WWF brings the largest marine mammal conference to Greece for the first time

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Striped dolphin, Copyright Frédéric Bassemayousse/WWF

Dolphins, whales, seals and other marine mammals have a crucial role in maintaining the health of life found in our oceans and seas, and their well-being reflects the overall status of marine ecosystems. The Greek seas within the broader Mediterranean Sea context are home to key marine mammal species. Despite their unique value, however, they are still facing important threats. 

The protection of marine mammals is a top priority for WWF Greece. This year, WWF Greece and the International Committee on Marine Mammal Protected Areas organize jointly the largest international conference dedicated to those inhabitants of our seas.

Specifically, the 5th International Conference on Marine Mammal Protected Areas will take place in Messinia, Greece, from 8-12 April 2019, and will bring together scientists, experts in the management of marine protected areas, private sector representatives, as well as governmental agencies and non-governmental organizations from all over the world, to discuss the future of our seas.

This is the first time that the conference takes place in the Mediterranean, and specifically in Greece, which makes our country the main focus of the international community tasked with protecting marine mammals. At the same time, this is a unique opportunity for the convergence and exchange of scientific knowledge, and for experts to present international good practices and examples. 

One of our goals is to highlight the significance of areas that are important for the Mediterranean marine mammals, which are facing direct and increasing pressures due to human activity. Until today, there has been a significant scientific knowledge gap when it comes to the threats facing these areas —an example in our country being the Hellenic Trench, which arches from the northern Ionian Sea to the island of Rhodes.

It should be noted that nine sea mammals reside regularly in the Greek seas: the fin whale; the Mediterranean monk seal, with half of its global population residing in the Mediterranean sea, and Greece in particular; the sperm whale, the species with the largest brain ever recorded in the animal kingdom; the timid Cuvier's beaked whale; the Risso’s dolphin; the common bottlenose dolphin; the striped dolphin; the common dolphin; and the tiny harbour porpoise, that resides exclusively in the sea area of Thrace.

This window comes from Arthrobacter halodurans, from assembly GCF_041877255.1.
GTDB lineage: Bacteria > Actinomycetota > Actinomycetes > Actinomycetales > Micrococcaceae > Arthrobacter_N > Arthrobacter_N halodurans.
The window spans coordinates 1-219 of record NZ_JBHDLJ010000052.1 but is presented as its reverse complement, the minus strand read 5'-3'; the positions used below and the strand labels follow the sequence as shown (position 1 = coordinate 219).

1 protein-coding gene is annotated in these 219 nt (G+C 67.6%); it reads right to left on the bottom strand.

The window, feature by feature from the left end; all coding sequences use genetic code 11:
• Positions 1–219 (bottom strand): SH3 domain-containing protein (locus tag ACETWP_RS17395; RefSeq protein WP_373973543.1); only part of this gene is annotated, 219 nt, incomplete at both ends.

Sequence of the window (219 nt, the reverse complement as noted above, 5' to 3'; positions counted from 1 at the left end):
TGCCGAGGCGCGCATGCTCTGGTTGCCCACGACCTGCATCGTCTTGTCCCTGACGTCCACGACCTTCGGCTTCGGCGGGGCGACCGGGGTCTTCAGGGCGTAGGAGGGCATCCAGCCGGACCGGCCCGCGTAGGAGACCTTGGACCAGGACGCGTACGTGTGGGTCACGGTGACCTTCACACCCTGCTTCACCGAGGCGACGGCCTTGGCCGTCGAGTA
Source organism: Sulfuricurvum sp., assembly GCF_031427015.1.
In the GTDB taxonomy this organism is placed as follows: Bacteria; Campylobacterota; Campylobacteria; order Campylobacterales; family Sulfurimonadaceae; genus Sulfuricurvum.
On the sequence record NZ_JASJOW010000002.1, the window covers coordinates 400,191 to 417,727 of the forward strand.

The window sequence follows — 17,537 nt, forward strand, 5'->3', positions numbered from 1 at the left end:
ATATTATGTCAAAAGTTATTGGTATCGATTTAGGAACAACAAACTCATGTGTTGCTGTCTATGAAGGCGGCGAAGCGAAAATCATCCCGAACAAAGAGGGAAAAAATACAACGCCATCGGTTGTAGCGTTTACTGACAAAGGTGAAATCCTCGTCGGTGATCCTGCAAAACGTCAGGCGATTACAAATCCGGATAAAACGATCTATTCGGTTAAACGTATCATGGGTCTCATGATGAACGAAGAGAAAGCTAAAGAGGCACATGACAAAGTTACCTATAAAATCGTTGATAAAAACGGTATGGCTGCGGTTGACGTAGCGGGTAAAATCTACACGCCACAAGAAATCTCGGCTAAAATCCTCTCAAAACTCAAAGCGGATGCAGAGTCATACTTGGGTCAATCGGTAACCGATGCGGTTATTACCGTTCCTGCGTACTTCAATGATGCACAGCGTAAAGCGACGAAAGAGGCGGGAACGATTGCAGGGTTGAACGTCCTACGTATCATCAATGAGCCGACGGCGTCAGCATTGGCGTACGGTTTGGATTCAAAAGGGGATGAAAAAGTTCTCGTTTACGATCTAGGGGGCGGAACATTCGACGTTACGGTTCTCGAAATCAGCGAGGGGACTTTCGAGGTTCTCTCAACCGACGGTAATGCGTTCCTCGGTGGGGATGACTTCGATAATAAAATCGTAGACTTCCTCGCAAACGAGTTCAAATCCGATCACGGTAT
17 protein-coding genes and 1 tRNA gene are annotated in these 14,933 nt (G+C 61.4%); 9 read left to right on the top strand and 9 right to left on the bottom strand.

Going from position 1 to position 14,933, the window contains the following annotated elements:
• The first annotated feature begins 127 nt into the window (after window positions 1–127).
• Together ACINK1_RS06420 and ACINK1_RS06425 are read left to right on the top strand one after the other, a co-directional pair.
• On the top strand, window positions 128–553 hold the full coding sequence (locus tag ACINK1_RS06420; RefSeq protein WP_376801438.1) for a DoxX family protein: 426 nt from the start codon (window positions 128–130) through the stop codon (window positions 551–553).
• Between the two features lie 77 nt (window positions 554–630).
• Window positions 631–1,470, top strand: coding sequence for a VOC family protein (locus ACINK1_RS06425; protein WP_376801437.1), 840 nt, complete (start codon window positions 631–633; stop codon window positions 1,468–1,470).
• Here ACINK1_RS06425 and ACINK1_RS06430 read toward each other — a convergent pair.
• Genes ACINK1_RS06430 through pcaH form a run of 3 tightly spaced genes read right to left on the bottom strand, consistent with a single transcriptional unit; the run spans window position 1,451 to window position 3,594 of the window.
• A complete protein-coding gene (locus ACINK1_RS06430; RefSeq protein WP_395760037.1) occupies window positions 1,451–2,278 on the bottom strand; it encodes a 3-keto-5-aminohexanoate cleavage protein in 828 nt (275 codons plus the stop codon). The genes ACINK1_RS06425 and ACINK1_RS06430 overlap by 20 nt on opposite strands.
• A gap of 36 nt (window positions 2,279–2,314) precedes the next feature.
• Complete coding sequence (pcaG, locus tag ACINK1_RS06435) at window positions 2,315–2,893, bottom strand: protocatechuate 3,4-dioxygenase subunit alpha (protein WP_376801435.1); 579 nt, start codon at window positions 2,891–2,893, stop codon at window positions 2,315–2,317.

Five more species cross the Greek seas during their migration: the humpback whale, the common minke whale, the false killer whale, the mesoplodont whale and the rough-toothed dolphin.

Unfortunately, most of these mammals are endangered, with humans posing their greatest threat. Harassment by recreational boats, noise pollution caused by larger vessels, interactions with fisheries and climate change are only a few of the dangers facing these mammals. And now, the threat posed by oil and gas exploration and drilling is being added to the list. 

There is considerable risk of accidental oil spills, but even during the initial prospecting stages the noise caused by induced seismicity can have a significant negative impact on marine mammals. Additionally, the increased marine traffic required for the construction of installations and oil transfer will significantly impact the species found in these areas.

Among other issues, the challenges posed by oil drilling in the main marine mammal habitats will take center stage in the 5th International Conference on Marine Mammal Protected Areas. One of the most important sessions will revolve around the need to prevent environmentally harmful practices, such as seismic exploration, in areas of high importance for marine mammals. This session will highlight the looming threat posed by the ratification of conventions on the commencement of oil extraction activities in the Hellenic Trench, and is expected to unite the international community in favor of protecting the area, drawing on examples from other important areas around the world.

More than 250 participants from 40 countries around the world are expected to attend the coming event. Additionally for the first time in Greece, the conference will be attended by a new generation of Greek and foreign scientists, who will have the unique opportunity to draw on precious knowledge from their more experienced colleagues. 

Keynote speakers include some of the most recognized and respected experts in the marine mammal management in the world, representing international organizations along with the global WWF network. We also expect to be joined in the conference events by high-ranked representatives of official bodies that are supporting marine mammal conservation efforts.

Image Copyrights: Frédéric Bassemayousse/WWF